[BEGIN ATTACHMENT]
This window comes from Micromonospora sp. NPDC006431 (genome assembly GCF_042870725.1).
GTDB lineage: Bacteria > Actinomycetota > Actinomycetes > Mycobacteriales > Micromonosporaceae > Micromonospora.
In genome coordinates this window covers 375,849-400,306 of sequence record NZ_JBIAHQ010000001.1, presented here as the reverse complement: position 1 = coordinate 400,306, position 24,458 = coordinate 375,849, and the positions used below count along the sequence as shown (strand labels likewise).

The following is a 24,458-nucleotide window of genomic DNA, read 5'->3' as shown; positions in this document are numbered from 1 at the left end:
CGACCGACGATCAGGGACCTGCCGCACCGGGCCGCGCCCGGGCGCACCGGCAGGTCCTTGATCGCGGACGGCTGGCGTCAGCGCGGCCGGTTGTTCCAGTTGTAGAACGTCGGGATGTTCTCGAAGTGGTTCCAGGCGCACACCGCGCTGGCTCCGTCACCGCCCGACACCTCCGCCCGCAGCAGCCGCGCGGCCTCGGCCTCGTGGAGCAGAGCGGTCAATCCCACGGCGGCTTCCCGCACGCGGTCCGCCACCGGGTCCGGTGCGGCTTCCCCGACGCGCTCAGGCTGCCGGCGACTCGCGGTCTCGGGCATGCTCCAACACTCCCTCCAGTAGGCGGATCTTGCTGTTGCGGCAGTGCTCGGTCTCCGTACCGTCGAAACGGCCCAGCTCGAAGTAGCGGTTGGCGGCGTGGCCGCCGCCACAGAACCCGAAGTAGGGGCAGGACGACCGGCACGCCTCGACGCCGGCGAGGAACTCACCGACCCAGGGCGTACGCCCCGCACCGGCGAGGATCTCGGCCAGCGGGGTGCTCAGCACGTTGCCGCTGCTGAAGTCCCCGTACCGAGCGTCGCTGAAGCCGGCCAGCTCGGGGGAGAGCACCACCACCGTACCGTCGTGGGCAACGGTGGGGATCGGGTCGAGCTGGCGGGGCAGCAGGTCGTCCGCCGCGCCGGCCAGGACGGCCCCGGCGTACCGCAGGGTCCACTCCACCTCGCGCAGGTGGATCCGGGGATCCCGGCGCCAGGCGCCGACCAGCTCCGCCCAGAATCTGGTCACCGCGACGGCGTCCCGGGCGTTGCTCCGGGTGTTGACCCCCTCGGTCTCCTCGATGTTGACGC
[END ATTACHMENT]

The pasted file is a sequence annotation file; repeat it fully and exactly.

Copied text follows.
This window comes from Micromonospora sp. NPDC006431 (genome assembly GCF_042870725.1).
GTDB lineage: Bacteria > Actinomycetota > Actinomycetes > Mycobacteriales > Micromonosporaceae > Micromonospora.
In genome coordinates this window covers 375,849-400,306 of sequence record NZ_JBIAHQ010000001.1, presented here as the reverse complement: position 1 = coordinate 400,306, position 24,458 = coordinate 375,849, and the positions used below count along the sequence as shown (strand labels likewise).

The following is a 24,458-nucleotide window of genomic DNA, read 5'->3' as shown; positions in this document are numbered from 1 at the left end:
CGACCGACGATCAGGGACCTGCCGCACCGGGCCGCGCCCGGGCGCACCGGCAGGTCCTTGATCGCGGACGGCTGGCGTCAGCGCGGCCGGTTGTTCCAGTTGTAGAACGTCGGGATGTTCTCGAAGTGGTTCCAGGCGCACACCGCGCTGGCTCCGTCACCGCCCGACACCTCCGCCCGCAGCAGCCGCGCGGCCTCGGCCTCGTGGAGCAGAGCGGTCAATCCCACGGCGGCTTCCCGCACGCGGTCCGCCACCGGGTCCGGTGCGGCTTCCCCGACGCGCTCAGGCTGCCGGCGACTCGCGGTCTCGGGCATGCTCCAACACTCCCTCCAGTAGGCGGATCTTGCTGTTGCGGCAGTGCTCGGTCTCCGTACCGTCGAAACGGCCCAGCTCGAAGTAGCGGTTGGCGGCGTGGCCGCCGCCACAGAACCCGAAGTAGGGGCAGGACGACCGGCACGCCTCGACGCCGGCGAGGAACTCACCGACCCAGGGCGTACGCCCCGCACCGGCGAGGATCTCGGCCAGCGGGGTGCTCAGCACGTTGCCGCTGCTGAAGTCCCCGTACCGAGCGTCGCTGAAGCCGGCCAGCTCGGGGGAGAGCACCACCACCGTACCGTCGTGGGCAACGGTGGGGATCGGGTCGAGCTGGCGGGGCAGCAGGTCGTCCGCCGCGCCGGCCAGGACGGCCCCGGCGTACCGCAGGGTCCACTCCACCTCGCGCAGGTGGATCCGGGGATCCCGGCGCCAGGCGCCGACCAGCTCCGCCCAGAATCTGGTCACCGCGACGGCGTCCCGGGCGTTGCTCCGGGTGTTGACCCCCTCGGTCTCCTCGATGTTGACGC